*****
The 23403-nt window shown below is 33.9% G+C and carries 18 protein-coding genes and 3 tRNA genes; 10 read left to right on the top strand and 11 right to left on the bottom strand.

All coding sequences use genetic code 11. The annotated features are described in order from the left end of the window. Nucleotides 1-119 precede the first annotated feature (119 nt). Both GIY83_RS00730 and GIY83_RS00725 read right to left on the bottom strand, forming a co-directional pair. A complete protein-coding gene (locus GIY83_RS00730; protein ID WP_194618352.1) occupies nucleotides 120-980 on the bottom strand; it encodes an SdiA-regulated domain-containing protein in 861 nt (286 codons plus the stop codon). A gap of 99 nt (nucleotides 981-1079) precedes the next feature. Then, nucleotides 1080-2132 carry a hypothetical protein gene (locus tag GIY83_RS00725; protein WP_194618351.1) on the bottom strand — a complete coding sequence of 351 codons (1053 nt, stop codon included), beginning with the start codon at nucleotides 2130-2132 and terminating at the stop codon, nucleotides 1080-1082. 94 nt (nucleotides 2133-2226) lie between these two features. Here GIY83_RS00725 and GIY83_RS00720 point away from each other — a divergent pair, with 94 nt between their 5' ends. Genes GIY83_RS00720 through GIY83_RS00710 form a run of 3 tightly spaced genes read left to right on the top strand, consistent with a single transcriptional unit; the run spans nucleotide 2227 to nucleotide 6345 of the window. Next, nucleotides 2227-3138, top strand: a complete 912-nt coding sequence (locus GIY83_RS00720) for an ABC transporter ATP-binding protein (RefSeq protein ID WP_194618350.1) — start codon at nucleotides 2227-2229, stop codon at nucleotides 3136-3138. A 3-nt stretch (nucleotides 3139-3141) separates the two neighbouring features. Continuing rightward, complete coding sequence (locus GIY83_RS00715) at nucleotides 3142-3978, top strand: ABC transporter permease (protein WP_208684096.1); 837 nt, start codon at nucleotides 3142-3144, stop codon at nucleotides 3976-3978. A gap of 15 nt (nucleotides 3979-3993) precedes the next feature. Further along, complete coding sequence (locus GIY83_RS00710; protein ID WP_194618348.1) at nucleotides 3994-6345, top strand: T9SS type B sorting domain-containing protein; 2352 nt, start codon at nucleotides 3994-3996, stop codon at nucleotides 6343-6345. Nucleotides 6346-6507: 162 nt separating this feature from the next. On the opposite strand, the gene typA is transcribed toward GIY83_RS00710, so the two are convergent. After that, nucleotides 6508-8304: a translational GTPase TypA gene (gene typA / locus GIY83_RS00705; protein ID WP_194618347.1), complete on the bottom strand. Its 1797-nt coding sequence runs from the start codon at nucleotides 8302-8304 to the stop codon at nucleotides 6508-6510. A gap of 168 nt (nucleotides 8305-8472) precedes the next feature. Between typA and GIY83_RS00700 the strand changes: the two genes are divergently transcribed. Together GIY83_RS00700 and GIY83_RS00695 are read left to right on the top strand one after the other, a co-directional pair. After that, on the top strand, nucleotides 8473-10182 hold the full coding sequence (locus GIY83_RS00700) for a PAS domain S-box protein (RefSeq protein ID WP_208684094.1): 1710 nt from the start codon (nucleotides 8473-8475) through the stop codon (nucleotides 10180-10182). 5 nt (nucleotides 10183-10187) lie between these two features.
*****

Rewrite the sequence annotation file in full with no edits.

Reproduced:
The 23403-nt window shown below is 33.9% G+C and carries 18 protein-coding genes and 3 tRNA genes; 10 read left to right on the top strand and 11 right to left on the bottom strand.

All coding sequences use genetic code 11. The annotated features are described in order from the left end of the window. Nucleotides 1-119 precede the first annotated feature (119 nt). Both GIY83_RS00730 and GIY83_RS00725 read right to left on the bottom strand, forming a co-directional pair. A complete protein-coding gene (locus GIY83_RS00730; protein ID WP_194618352.1) occupies nucleotides 120-980 on the bottom strand; it encodes an SdiA-regulated domain-containing protein in 861 nt (286 codons plus the stop codon). A gap of 99 nt (nucleotides 981-1079) precedes the next feature. Then, nucleotides 1080-2132 carry a hypothetical protein gene (locus tag GIY83_RS00725; protein WP_194618351.1) on the bottom strand — a complete coding sequence of 351 codons (1053 nt, stop codon included), beginning with the start codon at nucleotides 2130-2132 and terminating at the stop codon, nucleotides 1080-1082. 94 nt (nucleotides 2133-2226) lie between these two features. Here GIY83_RS00725 and GIY83_RS00720 point away from each other — a divergent pair, with 94 nt between their 5' ends. Genes GIY83_RS00720 through GIY83_RS00710 form a run of 3 tightly spaced genes read left to right on the top strand, consistent with a single transcriptional unit; the run spans nucleotide 2227 to nucleotide 6345 of the window. Next, nucleotides 2227-3138, top strand: a complete 912-nt coding sequence (locus GIY83_RS00720) for an ABC transporter ATP-binding protein (RefSeq protein ID WP_194618350.1) — start codon at nucleotides 2227-2229, stop codon at nucleotides 3136-3138. A 3-nt stretch (nucleotides 3139-3141) separates the two neighbouring features. Continuing rightward, complete coding sequence (locus GIY83_RS00715) at nucleotides 3142-3978, top strand: ABC transporter permease (protein WP_208684096.1); 837 nt, start codon at nucleotides 3142-3144, stop codon at nucleotides 3976-3978. A gap of 15 nt (nucleotides 3979-3993) precedes the next feature. Further along, complete coding sequence (locus GIY83_RS00710; protein ID WP_194618348.1) at nucleotides 3994-6345, top strand: T9SS type B sorting domain-containing protein; 2352 nt, start codon at nucleotides 3994-3996, stop codon at nucleotides 6343-6345. Nucleotides 6346-6507: 162 nt separating this feature from the next. On the opposite strand, the gene typA is transcribed toward GIY83_RS00710, so the two are convergent. After that, nucleotides 6508-8304: a translational GTPase TypA gene (gene typA / locus GIY83_RS00705; protein ID WP_194618347.1), complete on the bottom strand. Its 1797-nt coding sequence runs from the start codon at nucleotides 8302-8304 to the stop codon at nucleotides 6508-6510. A gap of 168 nt (nucleotides 8305-8472) precedes the next feature. Between typA and GIY83_RS00700 the strand changes: the two genes are divergently transcribed. Together GIY83_RS00700 and GIY83_RS00695 are read left to right on the top strand one after the other, a co-directional pair. After that, on the top strand, nucleotides 8473-10182 hold the full coding sequence (locus GIY83_RS00700) for a PAS domain S-box protein (RefSeq protein ID WP_208684094.1): 1710 nt from the start codon (nucleotides 8473-8475) through the stop codon (nucleotides 10180-10182). 5 nt (nucleotides 10183-10187) lie between these two features.